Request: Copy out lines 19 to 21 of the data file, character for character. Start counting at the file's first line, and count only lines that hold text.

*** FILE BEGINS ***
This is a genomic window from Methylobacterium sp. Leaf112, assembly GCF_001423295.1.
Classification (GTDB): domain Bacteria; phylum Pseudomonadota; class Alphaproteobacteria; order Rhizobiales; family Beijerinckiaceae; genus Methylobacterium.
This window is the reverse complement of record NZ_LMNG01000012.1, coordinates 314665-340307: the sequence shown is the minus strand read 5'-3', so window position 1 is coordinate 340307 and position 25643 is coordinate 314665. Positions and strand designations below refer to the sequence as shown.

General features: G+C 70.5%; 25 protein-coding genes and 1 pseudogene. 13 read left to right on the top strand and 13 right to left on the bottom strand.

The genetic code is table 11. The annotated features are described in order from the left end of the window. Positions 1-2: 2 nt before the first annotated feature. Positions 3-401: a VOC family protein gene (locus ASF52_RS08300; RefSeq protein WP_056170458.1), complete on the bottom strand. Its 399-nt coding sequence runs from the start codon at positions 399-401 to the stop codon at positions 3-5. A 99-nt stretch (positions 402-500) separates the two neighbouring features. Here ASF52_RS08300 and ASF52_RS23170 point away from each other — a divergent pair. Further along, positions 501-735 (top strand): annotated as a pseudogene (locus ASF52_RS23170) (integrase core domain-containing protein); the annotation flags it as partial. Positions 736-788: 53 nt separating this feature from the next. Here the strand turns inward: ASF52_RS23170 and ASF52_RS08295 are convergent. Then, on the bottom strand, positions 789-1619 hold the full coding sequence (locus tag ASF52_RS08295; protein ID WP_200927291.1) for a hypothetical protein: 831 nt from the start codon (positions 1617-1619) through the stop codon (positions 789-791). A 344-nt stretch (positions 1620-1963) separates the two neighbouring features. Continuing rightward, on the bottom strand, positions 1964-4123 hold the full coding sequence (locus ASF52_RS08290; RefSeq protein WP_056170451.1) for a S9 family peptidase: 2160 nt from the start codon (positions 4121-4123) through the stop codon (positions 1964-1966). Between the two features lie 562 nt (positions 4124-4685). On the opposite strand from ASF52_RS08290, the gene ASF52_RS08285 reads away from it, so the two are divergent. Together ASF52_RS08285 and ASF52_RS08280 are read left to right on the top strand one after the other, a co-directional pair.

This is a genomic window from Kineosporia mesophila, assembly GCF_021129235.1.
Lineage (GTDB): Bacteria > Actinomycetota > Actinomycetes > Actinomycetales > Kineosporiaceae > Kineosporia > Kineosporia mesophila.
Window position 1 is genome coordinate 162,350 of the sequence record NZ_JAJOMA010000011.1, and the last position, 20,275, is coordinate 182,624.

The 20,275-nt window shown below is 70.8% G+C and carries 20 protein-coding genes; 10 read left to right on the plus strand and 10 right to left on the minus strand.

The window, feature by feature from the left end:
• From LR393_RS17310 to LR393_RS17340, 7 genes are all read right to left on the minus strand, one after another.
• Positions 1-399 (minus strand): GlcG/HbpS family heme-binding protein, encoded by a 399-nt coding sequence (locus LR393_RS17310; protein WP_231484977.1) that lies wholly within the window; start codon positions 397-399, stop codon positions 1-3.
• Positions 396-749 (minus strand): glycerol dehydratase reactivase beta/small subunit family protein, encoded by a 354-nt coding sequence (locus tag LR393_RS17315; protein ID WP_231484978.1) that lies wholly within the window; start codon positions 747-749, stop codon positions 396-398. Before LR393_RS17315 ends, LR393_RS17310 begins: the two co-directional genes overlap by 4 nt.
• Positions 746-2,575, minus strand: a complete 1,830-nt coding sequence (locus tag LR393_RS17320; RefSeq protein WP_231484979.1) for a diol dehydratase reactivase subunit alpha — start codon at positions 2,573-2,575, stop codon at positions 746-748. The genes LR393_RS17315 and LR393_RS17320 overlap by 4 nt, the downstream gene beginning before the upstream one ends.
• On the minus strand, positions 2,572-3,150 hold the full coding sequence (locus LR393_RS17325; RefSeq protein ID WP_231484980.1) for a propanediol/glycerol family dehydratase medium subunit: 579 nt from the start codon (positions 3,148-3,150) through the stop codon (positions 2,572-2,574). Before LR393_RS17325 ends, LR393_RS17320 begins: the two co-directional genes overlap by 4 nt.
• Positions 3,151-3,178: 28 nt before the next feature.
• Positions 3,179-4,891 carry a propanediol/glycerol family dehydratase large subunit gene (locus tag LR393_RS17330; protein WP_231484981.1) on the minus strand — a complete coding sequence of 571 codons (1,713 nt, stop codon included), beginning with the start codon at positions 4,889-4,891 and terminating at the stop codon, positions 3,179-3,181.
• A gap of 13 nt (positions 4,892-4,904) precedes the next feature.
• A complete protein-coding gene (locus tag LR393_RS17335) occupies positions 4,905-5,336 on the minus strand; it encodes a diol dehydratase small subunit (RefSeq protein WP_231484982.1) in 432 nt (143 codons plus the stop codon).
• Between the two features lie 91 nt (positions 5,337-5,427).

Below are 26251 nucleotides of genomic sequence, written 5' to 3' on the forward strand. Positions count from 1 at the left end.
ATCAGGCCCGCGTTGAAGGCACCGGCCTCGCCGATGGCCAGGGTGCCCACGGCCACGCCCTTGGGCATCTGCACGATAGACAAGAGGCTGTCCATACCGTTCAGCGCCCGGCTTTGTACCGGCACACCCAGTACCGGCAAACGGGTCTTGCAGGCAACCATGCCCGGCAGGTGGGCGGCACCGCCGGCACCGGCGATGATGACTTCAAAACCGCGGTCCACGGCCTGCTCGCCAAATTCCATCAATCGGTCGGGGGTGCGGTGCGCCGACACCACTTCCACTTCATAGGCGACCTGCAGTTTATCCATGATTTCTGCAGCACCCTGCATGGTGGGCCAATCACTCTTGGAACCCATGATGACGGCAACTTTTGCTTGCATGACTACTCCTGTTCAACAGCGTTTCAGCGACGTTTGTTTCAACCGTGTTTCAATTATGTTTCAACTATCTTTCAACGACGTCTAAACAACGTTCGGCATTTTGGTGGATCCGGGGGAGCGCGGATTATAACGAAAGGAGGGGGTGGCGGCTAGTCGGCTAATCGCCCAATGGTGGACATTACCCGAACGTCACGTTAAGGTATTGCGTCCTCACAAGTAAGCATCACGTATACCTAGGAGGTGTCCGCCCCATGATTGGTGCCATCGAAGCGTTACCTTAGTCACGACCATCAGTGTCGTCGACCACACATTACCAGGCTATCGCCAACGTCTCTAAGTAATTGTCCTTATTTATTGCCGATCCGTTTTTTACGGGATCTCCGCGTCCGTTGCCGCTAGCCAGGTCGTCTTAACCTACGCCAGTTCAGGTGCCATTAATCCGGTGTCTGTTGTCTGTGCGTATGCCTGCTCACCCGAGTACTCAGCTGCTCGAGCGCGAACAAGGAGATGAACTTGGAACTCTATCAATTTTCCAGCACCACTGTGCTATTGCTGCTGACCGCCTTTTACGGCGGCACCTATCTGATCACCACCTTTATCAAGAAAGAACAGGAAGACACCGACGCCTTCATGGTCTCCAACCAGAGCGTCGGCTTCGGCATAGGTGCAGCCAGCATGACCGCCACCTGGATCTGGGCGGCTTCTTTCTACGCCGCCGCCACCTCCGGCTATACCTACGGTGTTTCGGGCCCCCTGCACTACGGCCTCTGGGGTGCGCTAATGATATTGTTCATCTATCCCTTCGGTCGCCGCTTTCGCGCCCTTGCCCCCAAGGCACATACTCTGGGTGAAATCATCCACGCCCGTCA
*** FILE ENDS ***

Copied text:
• A complete protein-coding gene (locus tag LR393_RS17335) occupies positions 4,905-5,336 on the minus strand; it encodes a diol dehydratase small subunit (RefSeq protein WP_231484982.1) in 432 nt (143 codons plus the stop codon).
• Between the two features lie 91 nt (positions 5,337-5,427).

Below are 26251 nucleotides of genomic sequence, written 5' to 3' on the forward strand. Positions count from 1 at the left end.